Home / World / Nigeria #ENDSars protests against police brutality result in 10 deaths, says Amnesty International

Nigeria #ENDSars protests against police brutality result in 10 deaths, says Amnesty International



“The excessive use of force by the police in response to the protests reveals the longstanding contempt for the right to life on the part of the Nigerian security forces,” Amnesty said.

The agency said the excessive use of force “without good reason is a crime under international law”.

“Amnesty International therefore calls for an urgent review of the use of force and firearms by police officers against demonstrators and a thorough, independent and impartial investigation into all cases of violence, including deaths during protests of #EndSARS, “said Seun Bakare, head of programs at Amnesty International Nigeria, told CNN.

CNN has repeatedly contacted Nigerian police spokesman Frank Mba for comment but received no response.

Young people take part in a demonstration calling for the demolition of the controversial Anti-Robbery Task Force, or SARS police unit, in Ikeja on 8 October.

A new tactical unit to replace dissolved SARS will be known as Special Weapons and Tactics, or SWAT.

Former SARS police officers will be part of the new unit, but will undergo psychological and medical exams to make sure they are fit, according to Police Inspector General Mohammed Adamu.

“Officers are expected to undergo this process as a prelude to further training and reorientation before being redeployed to core police duties,” Adamu said.

The victim was “kind and humble”

One of the people who died in the protests was identified as Jimoh Isiaq, 20. He was killed by stray bullets fired at a protester. He was standing some distance from the protesting crowd in Ogbomosho in southwestern Nigeria, his family said.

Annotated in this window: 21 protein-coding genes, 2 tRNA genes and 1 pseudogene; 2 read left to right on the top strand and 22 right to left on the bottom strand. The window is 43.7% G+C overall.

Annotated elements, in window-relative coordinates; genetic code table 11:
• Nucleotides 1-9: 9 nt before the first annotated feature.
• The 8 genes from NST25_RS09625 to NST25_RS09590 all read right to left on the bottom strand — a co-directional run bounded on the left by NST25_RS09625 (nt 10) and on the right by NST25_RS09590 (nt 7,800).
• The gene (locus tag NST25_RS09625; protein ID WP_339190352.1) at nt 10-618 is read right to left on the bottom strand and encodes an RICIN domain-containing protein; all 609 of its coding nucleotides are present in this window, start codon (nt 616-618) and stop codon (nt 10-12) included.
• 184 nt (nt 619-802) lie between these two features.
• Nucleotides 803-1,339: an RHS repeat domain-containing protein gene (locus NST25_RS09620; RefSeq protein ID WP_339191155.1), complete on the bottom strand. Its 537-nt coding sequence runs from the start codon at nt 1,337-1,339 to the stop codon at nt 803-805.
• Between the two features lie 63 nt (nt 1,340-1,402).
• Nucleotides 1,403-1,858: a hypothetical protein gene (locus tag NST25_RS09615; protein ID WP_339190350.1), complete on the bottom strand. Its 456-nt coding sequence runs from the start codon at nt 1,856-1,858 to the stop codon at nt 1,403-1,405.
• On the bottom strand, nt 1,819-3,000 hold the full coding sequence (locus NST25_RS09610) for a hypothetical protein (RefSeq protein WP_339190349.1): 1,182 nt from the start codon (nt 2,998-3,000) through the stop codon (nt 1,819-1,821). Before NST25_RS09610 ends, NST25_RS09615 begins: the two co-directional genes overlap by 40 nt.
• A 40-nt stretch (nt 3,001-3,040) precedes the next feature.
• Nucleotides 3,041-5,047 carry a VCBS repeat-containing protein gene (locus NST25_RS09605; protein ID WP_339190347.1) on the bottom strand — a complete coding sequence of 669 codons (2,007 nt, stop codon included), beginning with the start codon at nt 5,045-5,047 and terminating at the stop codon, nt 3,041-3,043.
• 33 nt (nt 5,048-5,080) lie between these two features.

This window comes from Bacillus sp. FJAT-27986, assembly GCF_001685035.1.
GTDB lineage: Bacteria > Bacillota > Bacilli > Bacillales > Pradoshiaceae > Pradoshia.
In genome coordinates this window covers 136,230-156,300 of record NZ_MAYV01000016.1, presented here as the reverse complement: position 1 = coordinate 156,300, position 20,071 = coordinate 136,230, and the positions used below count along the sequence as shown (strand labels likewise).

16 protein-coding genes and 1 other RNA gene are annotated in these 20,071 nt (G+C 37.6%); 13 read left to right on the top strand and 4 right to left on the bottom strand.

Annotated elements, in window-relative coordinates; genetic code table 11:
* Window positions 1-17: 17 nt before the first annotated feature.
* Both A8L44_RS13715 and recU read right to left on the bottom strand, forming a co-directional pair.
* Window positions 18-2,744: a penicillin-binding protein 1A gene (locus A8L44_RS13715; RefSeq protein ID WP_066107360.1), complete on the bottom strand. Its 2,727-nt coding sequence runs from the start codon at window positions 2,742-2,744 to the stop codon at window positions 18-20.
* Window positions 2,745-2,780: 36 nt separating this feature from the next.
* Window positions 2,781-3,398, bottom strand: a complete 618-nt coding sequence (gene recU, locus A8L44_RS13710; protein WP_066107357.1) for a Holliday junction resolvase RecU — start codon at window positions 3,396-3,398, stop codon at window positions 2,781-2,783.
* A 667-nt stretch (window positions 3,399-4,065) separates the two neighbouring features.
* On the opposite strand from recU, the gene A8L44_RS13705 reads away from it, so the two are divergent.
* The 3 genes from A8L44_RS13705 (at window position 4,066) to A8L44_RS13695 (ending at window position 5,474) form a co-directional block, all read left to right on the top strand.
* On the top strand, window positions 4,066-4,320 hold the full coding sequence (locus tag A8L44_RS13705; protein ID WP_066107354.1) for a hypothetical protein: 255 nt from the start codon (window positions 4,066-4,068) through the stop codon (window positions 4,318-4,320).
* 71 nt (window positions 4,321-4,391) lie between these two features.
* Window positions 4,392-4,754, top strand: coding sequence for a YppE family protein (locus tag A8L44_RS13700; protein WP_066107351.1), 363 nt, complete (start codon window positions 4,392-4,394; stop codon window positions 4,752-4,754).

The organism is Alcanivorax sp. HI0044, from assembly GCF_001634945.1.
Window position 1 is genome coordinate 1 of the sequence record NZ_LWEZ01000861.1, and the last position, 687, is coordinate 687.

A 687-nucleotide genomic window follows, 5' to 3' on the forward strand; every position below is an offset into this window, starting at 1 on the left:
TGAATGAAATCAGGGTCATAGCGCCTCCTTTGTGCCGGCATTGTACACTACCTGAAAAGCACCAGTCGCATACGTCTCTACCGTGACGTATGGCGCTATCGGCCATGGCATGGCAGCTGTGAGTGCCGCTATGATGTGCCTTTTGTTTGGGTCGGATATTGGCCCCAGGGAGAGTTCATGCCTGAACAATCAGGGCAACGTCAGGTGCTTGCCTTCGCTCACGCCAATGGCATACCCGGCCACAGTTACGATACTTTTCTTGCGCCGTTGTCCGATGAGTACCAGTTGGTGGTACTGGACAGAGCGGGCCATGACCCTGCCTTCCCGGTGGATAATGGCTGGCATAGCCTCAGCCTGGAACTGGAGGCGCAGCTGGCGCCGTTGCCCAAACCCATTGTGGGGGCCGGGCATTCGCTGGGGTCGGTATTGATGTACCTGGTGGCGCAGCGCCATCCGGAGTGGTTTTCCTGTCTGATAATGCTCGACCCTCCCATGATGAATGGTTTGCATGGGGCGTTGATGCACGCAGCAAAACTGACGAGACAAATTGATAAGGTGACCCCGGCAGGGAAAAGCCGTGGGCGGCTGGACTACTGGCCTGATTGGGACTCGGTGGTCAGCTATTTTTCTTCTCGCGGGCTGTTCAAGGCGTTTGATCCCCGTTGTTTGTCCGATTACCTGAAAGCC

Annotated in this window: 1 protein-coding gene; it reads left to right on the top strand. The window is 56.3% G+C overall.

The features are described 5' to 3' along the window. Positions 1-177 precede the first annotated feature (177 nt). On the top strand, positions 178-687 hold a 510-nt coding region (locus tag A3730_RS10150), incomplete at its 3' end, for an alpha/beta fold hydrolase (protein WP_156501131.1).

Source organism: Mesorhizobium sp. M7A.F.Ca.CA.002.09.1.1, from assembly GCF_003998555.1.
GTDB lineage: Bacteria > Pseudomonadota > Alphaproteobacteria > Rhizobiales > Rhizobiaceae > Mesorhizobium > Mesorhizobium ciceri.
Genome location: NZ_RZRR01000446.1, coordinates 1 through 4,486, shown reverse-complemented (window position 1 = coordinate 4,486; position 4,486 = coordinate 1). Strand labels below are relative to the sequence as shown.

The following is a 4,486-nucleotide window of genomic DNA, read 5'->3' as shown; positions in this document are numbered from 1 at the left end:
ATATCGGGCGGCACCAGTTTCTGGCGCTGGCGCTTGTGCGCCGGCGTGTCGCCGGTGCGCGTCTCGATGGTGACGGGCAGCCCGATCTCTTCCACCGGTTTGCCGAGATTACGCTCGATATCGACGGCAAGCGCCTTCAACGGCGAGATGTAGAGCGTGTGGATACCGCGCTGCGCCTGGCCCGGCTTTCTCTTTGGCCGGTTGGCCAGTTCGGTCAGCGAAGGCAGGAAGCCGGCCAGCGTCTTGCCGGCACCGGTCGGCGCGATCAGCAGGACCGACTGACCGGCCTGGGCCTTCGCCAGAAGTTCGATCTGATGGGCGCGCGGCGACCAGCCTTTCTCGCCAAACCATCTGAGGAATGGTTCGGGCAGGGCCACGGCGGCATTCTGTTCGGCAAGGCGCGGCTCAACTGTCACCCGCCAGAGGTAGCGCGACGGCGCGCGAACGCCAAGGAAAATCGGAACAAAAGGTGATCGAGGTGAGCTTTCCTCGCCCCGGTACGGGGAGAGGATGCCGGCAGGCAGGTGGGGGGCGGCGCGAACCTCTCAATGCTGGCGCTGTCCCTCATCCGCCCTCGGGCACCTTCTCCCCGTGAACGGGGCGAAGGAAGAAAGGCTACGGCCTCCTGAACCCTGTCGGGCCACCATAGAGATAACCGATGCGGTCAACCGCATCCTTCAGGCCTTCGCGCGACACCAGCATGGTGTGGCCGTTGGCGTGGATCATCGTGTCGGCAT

“The police shot hit his abdomen and came out from behind,” Isiaq’s older brother Jimoh Kazeem told CNN.

“Isiaq was very kind and humble. I have not seen him fight anyone before. He is one of the pillars of our family. His death is very painful,” added Kazeem.

Jimoh Isiaq's family says he was killed by stray bullets fired by Nigerian police during the protests. The police denied shooting anyone.

Kazeem told CNN that Isiaq’s widow is devastated and leaves behind a 2-year-old daughter.

The family says they intend to sue the Nigerian police force if authorities don’t investigate his killing.

“The protest was largely peaceful before the police fired that shot from the evidence we had gathered. We know the shots were fired by the policemen stationed in the Owode Police Station. We know the names of the officers who fired. we are short of evidence to prove police brutality, ”Hussein Afolabi, Isiaq’s family lawyer, told CNN on the phone.

“Three other people were killed in Ogbomosho (Sunday) and we have many more injured. We talked to many people on the ground. The other two are also unarmed protesters shot by the police. We have overwhelming evidence,” Afolabi said. . “People complain about police brutality. It’s in the face, it’s everywhere.”